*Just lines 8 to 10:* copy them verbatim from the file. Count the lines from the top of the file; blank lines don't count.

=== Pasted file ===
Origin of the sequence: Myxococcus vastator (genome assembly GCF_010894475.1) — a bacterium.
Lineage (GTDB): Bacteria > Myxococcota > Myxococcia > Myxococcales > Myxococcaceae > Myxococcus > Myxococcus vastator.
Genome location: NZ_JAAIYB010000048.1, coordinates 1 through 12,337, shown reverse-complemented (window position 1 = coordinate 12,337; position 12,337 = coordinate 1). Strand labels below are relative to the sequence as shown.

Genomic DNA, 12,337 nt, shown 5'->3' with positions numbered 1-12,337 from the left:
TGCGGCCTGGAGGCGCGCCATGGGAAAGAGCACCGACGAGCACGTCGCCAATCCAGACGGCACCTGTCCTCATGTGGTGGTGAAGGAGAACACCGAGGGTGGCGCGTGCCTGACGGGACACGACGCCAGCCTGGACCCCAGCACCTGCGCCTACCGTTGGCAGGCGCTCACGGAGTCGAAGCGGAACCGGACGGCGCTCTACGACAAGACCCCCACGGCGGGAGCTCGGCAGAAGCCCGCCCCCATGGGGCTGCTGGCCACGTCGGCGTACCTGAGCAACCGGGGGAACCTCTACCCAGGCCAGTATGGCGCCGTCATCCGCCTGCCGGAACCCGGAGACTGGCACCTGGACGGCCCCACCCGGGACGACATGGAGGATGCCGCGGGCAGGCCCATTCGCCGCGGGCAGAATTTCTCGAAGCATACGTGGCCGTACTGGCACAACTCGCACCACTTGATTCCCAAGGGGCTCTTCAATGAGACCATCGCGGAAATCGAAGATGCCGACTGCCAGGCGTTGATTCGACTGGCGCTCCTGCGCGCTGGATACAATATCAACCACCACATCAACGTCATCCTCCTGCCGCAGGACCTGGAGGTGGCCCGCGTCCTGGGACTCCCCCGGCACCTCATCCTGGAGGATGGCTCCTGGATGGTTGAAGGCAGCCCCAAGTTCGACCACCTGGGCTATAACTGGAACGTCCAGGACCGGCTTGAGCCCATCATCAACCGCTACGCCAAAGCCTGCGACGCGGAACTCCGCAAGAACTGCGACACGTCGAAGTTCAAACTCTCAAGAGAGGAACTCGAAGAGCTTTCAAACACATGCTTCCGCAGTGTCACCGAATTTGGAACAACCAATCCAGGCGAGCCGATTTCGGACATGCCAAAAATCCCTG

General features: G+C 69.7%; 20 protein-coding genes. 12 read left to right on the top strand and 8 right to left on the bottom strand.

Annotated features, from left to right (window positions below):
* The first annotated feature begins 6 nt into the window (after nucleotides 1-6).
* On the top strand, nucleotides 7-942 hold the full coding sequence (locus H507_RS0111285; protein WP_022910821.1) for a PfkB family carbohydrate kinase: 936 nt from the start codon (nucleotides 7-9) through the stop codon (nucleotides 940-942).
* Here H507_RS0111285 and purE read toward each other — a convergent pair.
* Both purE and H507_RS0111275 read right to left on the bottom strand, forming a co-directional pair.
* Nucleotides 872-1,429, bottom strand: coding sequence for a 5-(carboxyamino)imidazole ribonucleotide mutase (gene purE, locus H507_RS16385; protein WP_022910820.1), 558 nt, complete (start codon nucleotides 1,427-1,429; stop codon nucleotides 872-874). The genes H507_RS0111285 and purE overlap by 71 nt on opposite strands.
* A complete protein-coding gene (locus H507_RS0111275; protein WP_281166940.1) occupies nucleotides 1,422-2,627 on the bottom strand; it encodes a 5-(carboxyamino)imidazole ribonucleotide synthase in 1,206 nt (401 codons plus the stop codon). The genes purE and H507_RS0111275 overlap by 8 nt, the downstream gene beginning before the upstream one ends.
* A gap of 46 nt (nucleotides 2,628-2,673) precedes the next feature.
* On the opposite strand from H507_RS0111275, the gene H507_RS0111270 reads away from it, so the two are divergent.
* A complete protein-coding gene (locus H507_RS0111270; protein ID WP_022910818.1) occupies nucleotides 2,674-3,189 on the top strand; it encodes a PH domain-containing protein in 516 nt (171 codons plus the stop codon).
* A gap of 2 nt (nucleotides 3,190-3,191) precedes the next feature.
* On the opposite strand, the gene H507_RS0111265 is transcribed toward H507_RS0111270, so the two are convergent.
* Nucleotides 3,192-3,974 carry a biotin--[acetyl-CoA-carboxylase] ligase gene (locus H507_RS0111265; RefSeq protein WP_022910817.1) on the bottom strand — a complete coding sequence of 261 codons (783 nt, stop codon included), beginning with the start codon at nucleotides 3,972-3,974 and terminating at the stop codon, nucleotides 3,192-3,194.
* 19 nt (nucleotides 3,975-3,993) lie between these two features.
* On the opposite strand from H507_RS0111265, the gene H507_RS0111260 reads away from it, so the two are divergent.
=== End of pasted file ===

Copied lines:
* The first annotated feature begins 6 nt into the window (after nucleotides 1-6).
* On the top strand, nucleotides 7-942 hold the full coding sequence (locus H507_RS0111285; protein WP_022910821.1) for a PfkB family carbohydrate kinase: 936 nt from the start codon (nucleotides 7-9) through the stop codon (nucleotides 940-942).
* Here H507_RS0111285 and purE read toward each other — a convergent pair.